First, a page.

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Atheism and Morality

Atheism and Morality

Why do so many atheists make moral proclamations?

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Though expecting to be rather irked by it, I was surprised to find myself almost enjoying (and agreeing) with a lot of what Sam Harris had to say in his TED Talk entitled "Science can Answer Moral Questions." His thinking regarding the balance that needs to be struck between the Taliban's "cloth prison" approach to women's bodies and the over the top exhibitionism of the average corner kiosk seems right on the money to me. I would also agree with him that the statutes of political correctness that prevent us from critiquing these matters do indeed need to be challenged. And though it was not part of his talk, I was pleased to learn that he has been an ardent supporter of the state of Israel and tough critic of its opponents. So far so good.

What I do not yet understand is why he (or any atheist for that matter) makes so many moral proclamations. The average atheist makes certain basic assumptions about reality: that we all exist as a result of blind and purposeless happenstance, that free will is illusory, that there is no conscious "self" and that there is no objective right or wrong. As Dr. Will Provine has said, "[as an atheist] you give up hope that there is an imminent morality ... you can't hope for there being any free will... [and there is] no ultimate foundation for ethics."

Related Article: Morality: Who Needs God?

If that's the case, what precisely is Sam Harris doing judging the Taliban or anybody else? The case he tries to make is that morality is somehow scientifically built into reality and when done correctly results in what he calls "human thriving." But surely the objective listener must recognize that the notion of "thriving" itself is utterly subjective. The Taliban might very well believe that they are the pinnacle of human civilization and there has never been any shortage of cultures whose depravities were considered (by them) to be perfectly wonderful things to do. Are we really arrogant enough to suggest that we're so different?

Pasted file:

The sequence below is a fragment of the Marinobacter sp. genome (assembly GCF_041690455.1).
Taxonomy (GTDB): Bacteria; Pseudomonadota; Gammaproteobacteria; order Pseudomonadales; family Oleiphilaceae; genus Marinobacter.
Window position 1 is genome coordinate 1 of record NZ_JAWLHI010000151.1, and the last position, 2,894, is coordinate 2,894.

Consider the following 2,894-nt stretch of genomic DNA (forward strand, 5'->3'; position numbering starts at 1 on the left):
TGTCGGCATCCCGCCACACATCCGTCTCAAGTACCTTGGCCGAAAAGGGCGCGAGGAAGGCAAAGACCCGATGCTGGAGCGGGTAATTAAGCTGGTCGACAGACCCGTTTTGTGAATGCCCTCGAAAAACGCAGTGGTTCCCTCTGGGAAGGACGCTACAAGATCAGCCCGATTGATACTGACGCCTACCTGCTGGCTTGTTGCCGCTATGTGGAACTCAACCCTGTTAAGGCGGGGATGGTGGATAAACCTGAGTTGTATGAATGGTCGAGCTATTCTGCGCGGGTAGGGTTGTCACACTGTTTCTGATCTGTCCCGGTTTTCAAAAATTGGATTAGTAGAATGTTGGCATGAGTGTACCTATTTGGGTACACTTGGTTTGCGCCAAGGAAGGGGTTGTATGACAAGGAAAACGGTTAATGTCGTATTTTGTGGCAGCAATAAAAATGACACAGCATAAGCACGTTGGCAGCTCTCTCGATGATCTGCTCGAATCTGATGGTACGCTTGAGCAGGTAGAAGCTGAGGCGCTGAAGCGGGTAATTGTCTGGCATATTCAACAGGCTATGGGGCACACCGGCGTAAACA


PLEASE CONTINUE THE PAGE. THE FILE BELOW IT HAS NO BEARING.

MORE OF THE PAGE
What difference could it possibly make what one random collection of electrons does to another?

Either way, why exactly does he care? What difference could it possibly make what one random collection of electrons does to another? He harbors some subjective notion that things ought not be done that way? Well tough darts. It boils down to his meaningless assertion vs. their equally meaningless one. Furthermore, if there is no such thing as free will, then what sense does it make to blame anyone for any action whatsoever? "I felt like it" or "I couldn't help myself" should be considered perfectly reasonable defenses to any "wrong-doing." In fact, the most sensible and logically consistent outgrowth of the atheist worldview should be permission to get for one's self whatever one's heart desires at any moment (assuming that you can get away with it). Why not have that affair? Why not take a few bucks from the Alzheimer victim's purse -- as it can not possibly have any meaning either way. Did not Richard Dawkins teach us that selfishness was built into our very genes?

To live a "moral" life, the atheist must choose to live a willful illusion as the true nature of the world contains, as Dawkins suggests, "no design, no purpose, no evil, no good, nothing but pitiless indifference." It boggles the mind how anyone with this worldview even bothers to get up in the morning only to suffer through another bleak and meaningless day. Freud summed this up well when he said, "the moment a man questions the meaning and value of life he is sick, since objectively neither has any existence."

In a 2007 lecture at Sewanee University, Christopher Hitchens gave an oxymoronically entitled talk called "The Moral Necessity of Atheism." In it, he argued that racism was illogical due to our common "relationship to ground worms and other creatures." An original case for equality to be sure. In as much as we're all like earthworms we really ought to treat each other well. Strange. Is not Hitchens an ardent supporter of the tenets of Neo-Darwinism that necessitates the perpetual death struggle within all species at all times? Shouldn't he in fact believe the precise opposite of what he claims? Survival of the fittest does not suggest social harmony. Furthermore, doesn't Darwinism suggest that certain groups within a given population will develop beneficial mutations, essentially making them "better" than other groups? It would seem that racism would again be a natural conclusion of this worldview -- quite unlike the theistic approach which would suggest that people have intrinsic value due to their creation in the "image of God." (Hat tip: Moshe Averick, Nonsense of a High Order) And yet, like Sam Harris, Christopher Hitchens is very often engaged in explaining "morality" to the world. What gives?